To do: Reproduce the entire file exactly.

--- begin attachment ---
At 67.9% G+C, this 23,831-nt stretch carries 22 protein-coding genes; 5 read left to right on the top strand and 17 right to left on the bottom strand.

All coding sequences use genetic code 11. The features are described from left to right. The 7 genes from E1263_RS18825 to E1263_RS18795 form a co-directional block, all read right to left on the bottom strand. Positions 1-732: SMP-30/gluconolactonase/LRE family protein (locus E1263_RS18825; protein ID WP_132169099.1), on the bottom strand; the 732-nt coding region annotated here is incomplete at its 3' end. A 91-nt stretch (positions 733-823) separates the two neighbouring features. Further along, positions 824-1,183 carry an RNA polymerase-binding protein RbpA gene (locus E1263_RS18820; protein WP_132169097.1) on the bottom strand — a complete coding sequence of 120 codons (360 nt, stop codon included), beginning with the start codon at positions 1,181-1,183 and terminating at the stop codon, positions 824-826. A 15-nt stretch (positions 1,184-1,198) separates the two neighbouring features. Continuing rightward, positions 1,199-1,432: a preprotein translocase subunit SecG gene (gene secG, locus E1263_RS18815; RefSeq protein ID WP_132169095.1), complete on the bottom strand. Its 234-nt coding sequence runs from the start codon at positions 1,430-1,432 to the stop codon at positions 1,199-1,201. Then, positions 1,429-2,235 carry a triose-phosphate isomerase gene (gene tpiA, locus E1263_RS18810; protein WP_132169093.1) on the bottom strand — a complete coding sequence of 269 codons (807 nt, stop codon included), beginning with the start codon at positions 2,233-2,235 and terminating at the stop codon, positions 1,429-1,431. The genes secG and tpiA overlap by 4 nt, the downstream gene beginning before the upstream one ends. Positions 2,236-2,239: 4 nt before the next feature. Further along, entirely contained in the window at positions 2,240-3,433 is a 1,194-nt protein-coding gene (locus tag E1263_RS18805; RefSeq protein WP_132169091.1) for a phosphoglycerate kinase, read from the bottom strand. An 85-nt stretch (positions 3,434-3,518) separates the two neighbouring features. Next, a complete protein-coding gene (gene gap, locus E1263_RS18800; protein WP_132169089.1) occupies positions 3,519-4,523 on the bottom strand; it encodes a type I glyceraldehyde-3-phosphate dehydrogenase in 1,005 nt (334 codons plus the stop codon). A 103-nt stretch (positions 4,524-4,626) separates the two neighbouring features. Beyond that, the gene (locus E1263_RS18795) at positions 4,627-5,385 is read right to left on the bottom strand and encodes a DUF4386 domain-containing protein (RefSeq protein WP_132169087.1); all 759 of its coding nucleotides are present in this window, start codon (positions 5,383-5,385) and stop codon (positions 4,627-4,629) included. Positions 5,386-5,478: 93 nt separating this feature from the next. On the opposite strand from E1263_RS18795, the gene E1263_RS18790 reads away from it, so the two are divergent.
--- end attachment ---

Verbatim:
At 67.9% G+C, this 23,831-nt stretch carries 22 protein-coding genes; 5 read left to right on the top strand and 17 right to left on the bottom strand.

All coding sequences use genetic code 11. The features are described from left to right. The 7 genes from E1263_RS18825 to E1263_RS18795 form a co-directional block, all read right to left on the bottom strand. Positions 1-732: SMP-30/gluconolactonase/LRE family protein (locus E1263_RS18825; protein ID WP_132169099.1), on the bottom strand; the 732-nt coding region annotated here is incomplete at its 3' end. A 91-nt stretch (positions 733-823) separates the two neighbouring features. Further along, positions 824-1,183 carry an RNA polymerase-binding protein RbpA gene (locus E1263_RS18820; protein WP_132169097.1) on the bottom strand — a complete coding sequence of 120 codons (360 nt, stop codon included), beginning with the start codon at positions 1,181-1,183 and terminating at the stop codon, positions 824-826. A 15-nt stretch (positions 1,184-1,198) separates the two neighbouring features. Continuing rightward, positions 1,199-1,432: a preprotein translocase subunit SecG gene (gene secG, locus E1263_RS18815; RefSeq protein ID WP_132169095.1), complete on the bottom strand. Its 234-nt coding sequence runs from the start codon at positions 1,430-1,432 to the stop codon at positions 1,199-1,201. Then, positions 1,429-2,235 carry a triose-phosphate isomerase gene (gene tpiA, locus E1263_RS18810; protein WP_132169093.1) on the bottom strand — a complete coding sequence of 269 codons (807 nt, stop codon included), beginning with the start codon at positions 2,233-2,235 and terminating at the stop codon, positions 1,429-1,431. The genes secG and tpiA overlap by 4 nt, the downstream gene beginning before the upstream one ends. Positions 2,236-2,239: 4 nt before the next feature. Further along, entirely contained in the window at positions 2,240-3,433 is a 1,194-nt protein-coding gene (locus tag E1263_RS18805; RefSeq protein WP_132169091.1) for a phosphoglycerate kinase, read from the bottom strand. An 85-nt stretch (positions 3,434-3,518) separates the two neighbouring features. Next, a complete protein-coding gene (gene gap, locus E1263_RS18800; protein WP_132169089.1) occupies positions 3,519-4,523 on the bottom strand; it encodes a type I glyceraldehyde-3-phosphate dehydrogenase in 1,005 nt (334 codons plus the stop codon). A 103-nt stretch (positions 4,524-4,626) separates the two neighbouring features. Beyond that, the gene (locus E1263_RS18795) at positions 4,627-5,385 is read right to left on the bottom strand and encodes a DUF4386 domain-containing protein (RefSeq protein WP_132169087.1); all 759 of its coding nucleotides are present in this window, start codon (positions 5,383-5,385) and stop codon (positions 4,627-4,629) included. Positions 5,386-5,478: 93 nt separating this feature from the next. On the opposite strand from E1263_RS18795, the gene E1263_RS18790 reads away from it, so the two are divergent.